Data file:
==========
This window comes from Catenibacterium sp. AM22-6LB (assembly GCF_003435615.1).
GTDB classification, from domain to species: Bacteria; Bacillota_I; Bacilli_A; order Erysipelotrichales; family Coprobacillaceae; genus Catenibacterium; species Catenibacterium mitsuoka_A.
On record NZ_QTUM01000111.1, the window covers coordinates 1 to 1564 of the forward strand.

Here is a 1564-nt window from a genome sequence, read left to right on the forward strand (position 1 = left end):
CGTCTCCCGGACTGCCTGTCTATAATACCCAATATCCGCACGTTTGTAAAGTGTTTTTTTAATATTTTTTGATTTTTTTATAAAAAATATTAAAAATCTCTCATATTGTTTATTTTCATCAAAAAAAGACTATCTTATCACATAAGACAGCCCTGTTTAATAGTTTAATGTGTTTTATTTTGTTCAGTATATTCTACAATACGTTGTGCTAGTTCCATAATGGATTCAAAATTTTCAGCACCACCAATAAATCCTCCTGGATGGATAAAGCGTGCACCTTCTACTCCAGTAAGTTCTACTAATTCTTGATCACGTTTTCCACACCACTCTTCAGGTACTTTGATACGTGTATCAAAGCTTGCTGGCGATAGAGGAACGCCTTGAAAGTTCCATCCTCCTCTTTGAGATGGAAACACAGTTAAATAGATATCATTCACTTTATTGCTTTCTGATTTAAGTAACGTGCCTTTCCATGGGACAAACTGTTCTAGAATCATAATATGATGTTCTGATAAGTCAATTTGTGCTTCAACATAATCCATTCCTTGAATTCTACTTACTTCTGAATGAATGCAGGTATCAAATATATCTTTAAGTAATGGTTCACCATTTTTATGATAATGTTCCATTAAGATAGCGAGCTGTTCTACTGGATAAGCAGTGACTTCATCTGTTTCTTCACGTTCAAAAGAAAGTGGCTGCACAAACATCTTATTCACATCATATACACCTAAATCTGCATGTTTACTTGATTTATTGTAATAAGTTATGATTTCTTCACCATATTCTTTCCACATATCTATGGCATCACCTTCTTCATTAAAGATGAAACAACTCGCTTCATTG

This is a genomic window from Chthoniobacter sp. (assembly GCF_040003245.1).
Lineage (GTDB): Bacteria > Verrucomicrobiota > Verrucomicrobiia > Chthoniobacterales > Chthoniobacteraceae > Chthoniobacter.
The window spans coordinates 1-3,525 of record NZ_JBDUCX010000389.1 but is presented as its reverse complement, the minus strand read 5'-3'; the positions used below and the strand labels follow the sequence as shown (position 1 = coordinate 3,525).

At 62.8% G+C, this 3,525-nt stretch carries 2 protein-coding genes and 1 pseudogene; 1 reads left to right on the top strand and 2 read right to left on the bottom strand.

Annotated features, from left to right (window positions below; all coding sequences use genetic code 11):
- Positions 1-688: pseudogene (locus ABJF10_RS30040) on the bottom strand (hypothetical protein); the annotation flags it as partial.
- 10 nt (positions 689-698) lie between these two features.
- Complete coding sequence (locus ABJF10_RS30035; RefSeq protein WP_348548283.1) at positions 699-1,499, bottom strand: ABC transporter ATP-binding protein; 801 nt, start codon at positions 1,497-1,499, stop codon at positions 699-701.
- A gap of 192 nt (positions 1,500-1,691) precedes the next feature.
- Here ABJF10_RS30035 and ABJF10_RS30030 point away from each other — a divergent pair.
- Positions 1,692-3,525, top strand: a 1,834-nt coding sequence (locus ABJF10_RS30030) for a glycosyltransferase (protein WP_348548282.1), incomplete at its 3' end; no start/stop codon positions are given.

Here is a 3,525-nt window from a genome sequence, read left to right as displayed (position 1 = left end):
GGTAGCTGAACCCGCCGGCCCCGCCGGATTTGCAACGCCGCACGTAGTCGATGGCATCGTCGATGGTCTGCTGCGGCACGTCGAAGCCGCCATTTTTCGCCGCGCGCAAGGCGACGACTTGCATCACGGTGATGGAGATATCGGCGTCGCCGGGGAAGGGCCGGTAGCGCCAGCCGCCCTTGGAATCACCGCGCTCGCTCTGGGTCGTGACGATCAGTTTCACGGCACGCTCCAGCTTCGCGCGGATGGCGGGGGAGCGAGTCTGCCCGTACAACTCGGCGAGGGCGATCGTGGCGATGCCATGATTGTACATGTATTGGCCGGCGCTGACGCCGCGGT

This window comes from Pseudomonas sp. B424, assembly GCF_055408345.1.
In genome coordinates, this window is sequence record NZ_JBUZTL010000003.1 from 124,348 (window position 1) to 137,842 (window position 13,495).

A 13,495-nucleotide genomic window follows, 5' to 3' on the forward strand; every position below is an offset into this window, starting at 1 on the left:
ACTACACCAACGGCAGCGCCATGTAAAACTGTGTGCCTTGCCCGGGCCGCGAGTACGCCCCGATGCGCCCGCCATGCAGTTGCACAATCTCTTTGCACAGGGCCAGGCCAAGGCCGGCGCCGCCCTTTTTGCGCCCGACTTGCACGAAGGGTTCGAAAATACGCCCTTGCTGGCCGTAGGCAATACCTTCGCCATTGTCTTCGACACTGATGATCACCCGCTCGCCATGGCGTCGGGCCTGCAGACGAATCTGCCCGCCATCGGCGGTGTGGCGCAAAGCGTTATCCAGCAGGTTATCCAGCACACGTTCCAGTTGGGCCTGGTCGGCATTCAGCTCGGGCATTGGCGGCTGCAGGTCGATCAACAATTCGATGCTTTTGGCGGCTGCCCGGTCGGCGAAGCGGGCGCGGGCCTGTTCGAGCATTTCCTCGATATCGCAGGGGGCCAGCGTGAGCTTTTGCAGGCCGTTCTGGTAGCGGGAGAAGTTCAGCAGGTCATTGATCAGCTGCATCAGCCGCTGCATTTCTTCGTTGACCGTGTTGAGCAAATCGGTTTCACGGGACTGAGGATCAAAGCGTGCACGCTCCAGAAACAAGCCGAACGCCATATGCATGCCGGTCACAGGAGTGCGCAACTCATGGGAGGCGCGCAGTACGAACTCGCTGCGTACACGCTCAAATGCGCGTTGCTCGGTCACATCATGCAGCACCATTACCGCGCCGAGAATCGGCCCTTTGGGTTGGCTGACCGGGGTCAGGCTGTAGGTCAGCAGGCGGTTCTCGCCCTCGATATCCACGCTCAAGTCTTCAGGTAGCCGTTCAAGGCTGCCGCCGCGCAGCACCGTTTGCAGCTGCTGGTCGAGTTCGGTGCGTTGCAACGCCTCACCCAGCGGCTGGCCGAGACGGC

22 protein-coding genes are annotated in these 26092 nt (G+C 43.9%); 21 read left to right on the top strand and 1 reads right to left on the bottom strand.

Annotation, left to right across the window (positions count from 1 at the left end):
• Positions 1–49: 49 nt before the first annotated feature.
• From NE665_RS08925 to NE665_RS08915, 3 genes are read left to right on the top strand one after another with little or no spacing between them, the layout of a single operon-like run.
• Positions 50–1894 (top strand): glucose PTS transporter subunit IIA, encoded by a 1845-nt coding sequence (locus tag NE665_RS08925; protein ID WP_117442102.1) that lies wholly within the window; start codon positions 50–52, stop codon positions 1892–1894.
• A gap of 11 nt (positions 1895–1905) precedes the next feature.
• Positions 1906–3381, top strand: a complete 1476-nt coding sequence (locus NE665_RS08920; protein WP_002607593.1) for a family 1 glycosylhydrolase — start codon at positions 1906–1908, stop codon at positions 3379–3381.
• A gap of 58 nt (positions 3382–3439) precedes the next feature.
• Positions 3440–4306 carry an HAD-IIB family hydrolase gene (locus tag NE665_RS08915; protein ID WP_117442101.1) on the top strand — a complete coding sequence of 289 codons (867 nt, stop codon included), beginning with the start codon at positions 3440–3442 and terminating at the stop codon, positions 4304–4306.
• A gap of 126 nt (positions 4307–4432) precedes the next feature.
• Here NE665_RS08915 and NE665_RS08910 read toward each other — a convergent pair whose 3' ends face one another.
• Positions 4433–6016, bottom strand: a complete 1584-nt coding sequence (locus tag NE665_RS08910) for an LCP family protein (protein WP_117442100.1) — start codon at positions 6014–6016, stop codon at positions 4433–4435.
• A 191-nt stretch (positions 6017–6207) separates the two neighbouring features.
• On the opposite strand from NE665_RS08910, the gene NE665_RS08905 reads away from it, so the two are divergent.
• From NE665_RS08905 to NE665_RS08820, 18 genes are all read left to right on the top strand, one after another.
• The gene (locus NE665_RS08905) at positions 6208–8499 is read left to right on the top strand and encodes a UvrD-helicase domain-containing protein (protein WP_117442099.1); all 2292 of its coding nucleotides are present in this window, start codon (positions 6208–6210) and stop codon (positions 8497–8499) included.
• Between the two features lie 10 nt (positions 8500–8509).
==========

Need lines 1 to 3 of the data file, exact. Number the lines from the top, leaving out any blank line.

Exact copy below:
This window comes from Catenibacterium sp. AM22-6LB (assembly GCF_003435615.1).
GTDB classification, from domain to species: Bacteria; Bacillota_I; Bacilli_A; order Erysipelotrichales; family Coprobacillaceae; genus Catenibacterium; species Catenibacterium mitsuoka_A.
On record NZ_QTUM01000111.1, the window covers coordinates 1 to 1564 of the forward strand.